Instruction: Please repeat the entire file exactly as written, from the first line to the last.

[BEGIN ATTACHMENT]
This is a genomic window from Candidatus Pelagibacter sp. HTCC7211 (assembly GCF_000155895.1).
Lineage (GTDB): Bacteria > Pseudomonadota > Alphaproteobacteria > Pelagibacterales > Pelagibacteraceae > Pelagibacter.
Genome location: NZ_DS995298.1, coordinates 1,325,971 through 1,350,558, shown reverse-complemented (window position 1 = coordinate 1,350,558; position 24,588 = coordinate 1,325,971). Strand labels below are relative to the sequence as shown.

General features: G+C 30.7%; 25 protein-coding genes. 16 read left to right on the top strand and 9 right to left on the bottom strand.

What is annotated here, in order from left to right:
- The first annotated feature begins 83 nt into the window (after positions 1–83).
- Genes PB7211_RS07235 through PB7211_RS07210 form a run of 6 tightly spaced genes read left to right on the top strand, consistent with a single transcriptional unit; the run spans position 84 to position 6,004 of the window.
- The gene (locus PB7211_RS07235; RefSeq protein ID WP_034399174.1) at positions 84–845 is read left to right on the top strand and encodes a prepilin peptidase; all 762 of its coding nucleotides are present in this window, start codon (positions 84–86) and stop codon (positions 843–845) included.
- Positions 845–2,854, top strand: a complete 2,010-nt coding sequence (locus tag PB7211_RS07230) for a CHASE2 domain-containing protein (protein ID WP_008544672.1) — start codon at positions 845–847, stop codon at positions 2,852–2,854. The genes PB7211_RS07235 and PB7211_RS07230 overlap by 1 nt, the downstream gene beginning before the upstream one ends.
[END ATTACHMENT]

This is a genomic window from Candidatus Pelagibacter sp. HTCC7211 (assembly GCF_000155895.1).
Lineage (GTDB): Bacteria > Pseudomonadota > Alphaproteobacteria > Pelagibacterales > Pelagibacteraceae > Pelagibacter.
Genome location: NZ_DS995298.1, coordinates 1,325,971 through 1,350,558, shown reverse-complemented (window position 1 = coordinate 1,350,558; position 24,588 = coordinate 1,325,971). Strand labels below are relative to the sequence as shown.

General features: G+C 30.7%; 25 protein-coding genes. 16 read left to right on the top strand and 9 right to left on the bottom strand.

What is annotated here, in order from left to right:
- The first annotated feature begins 83 nt into the window (after positions 1–83).
- Genes PB7211_RS07235 through PB7211_RS07210 form a run of 6 tightly spaced genes read left to right on the top strand, consistent with a single transcriptional unit; the run spans position 84 to position 6,004 of the window.
- The gene (locus PB7211_RS07235; RefSeq protein ID WP_034399174.1) at positions 84–845 is read left to right on the top strand and encodes a prepilin peptidase; all 762 of its coding nucleotides are present in this window, start codon (positions 84–86) and stop codon (positions 843–845) included.
- Positions 845–2,854, top strand: a complete 2,010-nt coding sequence (locus tag PB7211_RS07230) for a CHASE2 domain-containing protein (protein ID WP_008544672.1) — start codon at positions 845–847, stop codon at positions 2,852–2,854. The genes PB7211_RS07235 and PB7211_RS07230 overlap by 1 nt, the downstream gene beginning before the upstream one ends.